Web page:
The Iron Dragon’s Daughter – Michael Swanwick

irondragon

When he left his job, my old manager bequeathed to each of his subordinates a token by which to remember him. Though we’d only known each other for a few weeks, we managed to connect over various extracurricular interests, including (but certainly not limited to) video games and genre fiction. To my delight, not only was he steeped in fantasy and sci-fi, but he was practically a guru of the stuff. His gift to me was Michael Swanwick’s The Iron Dragon’s Daughter, along with a card declaiming it as his all-time favorite sci-fi/fantasy book. In the card, he wrote that his hope was that I’d fall in love with it the same way he had. I didn’t exactly fall in love with it, but it is definitely a read I won’t soon forget.

Michael Swanwick has a way with words that completely transports you into his world. His writing hints at the poetry of Tolkein, but mixed with about 10,000 parts grittiness which leaves the taste of rust and blood in your mouth. Passages like the following, which describes the crow-like creatures whose nests Jane — the protagonist — stumbles upon in the course of some routine torture during her awful childhood.

“The toads had scattered when she first emerged from the window. They fluttered in agitation not far off, their black-feathered wings beating hysterically. They were loathsome things, the miscegenated get of jackdaws  upon their lustful batrachian dams, and like their sires they were notorious thieves.”

There’s a certain intensity to everything he writes, and as the plot gets grittier and farther out, the intensity only grows. And the core of the story is in itself rather intense. We follow Jane, a changeling human girl, through her life in the land of fey, which isn’t quite as sunlit and beautiful as other tales of fairies and pixies make it out to be. Swanwick’s fey is a land of technological development, drug abuse, magic, intolerance, violence, lust, greed, and vicious cruelty. It is populated by the full gamut of fantastical creatures, twisted to fit into bureaucracies, factories, high schools, malls, and more. At the start of the story, we are with Jane as she and a cadre of children work in a factory that produces intelligent mechanical dragons that are, in essence, fighter jets that can talk. Catastrophe after catastrophe follow her, and her friendships — such as they are — go up in flames, while the story as a whole seems to grow less and less coherent.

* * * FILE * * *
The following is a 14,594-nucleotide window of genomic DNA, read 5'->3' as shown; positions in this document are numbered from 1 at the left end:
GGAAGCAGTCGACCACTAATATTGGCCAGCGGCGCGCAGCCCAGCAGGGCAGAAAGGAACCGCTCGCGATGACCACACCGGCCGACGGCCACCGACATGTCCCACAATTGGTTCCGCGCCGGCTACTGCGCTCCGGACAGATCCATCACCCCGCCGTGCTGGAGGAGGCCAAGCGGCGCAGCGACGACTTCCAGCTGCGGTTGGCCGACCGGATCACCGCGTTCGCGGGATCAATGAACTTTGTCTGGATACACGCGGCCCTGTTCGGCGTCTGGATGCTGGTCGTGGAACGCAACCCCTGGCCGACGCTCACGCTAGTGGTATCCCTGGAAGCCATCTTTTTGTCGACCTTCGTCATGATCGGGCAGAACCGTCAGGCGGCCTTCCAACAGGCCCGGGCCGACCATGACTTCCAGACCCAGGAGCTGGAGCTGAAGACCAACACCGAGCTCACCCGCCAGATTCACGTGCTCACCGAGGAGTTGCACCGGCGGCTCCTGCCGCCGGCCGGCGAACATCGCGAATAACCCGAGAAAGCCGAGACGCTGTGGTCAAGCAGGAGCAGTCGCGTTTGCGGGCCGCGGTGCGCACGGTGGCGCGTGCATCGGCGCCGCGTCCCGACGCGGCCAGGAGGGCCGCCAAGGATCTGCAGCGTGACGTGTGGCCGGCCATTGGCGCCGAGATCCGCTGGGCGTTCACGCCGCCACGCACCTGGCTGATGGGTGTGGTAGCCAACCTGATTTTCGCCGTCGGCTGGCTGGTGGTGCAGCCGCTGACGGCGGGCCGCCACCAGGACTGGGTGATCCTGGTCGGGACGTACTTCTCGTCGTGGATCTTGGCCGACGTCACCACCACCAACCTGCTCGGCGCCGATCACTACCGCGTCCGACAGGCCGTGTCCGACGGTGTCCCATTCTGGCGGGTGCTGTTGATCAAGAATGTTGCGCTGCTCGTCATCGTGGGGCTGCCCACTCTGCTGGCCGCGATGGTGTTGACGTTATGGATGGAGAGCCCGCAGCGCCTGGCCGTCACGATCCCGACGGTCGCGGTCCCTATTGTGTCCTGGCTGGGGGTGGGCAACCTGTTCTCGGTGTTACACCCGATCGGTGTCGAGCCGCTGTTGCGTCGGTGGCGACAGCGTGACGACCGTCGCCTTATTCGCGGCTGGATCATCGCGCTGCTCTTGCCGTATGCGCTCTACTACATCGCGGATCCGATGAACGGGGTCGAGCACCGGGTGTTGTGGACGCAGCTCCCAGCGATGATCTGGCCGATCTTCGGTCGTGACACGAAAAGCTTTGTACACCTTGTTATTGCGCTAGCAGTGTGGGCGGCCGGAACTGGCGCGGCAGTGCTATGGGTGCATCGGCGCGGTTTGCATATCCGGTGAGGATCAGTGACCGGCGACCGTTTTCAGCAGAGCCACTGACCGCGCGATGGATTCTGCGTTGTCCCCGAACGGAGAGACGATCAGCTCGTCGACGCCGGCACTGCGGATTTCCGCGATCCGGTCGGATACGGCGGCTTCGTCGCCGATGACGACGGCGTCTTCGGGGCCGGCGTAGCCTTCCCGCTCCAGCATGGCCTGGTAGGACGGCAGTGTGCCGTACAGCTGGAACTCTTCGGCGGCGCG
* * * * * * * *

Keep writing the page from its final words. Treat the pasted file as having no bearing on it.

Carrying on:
Then, over the last eighty-or-so pages, the thing slams into place, and you’re racing alongside the story, completely swept up in the action, as Jane and her dragon companion catapult themselves at the core of existence, in the hopes of destroying it altogether. It seems to come out of left field, but Swanwick ties together subtle breadcrumbs that substantiate the action, and just when you feel satisfied that you (kind of) understand what’s going on, the last six pages turn the whole story upside-down. When I finished the book, I put it on the table in front of me, then stared at it a while, and resisted the temptation to pick it up and start at the beginning to see what I could learn from an immediate re-read. I’ll definitely read this book again, some day.

I may not have fallen in love with it, but I can’t deny that it had an impact on me. After reading books like this, “classic” fantasy tropes begin to feel a bit bland. Expect more on that particular (lack of) flavor in a future review.

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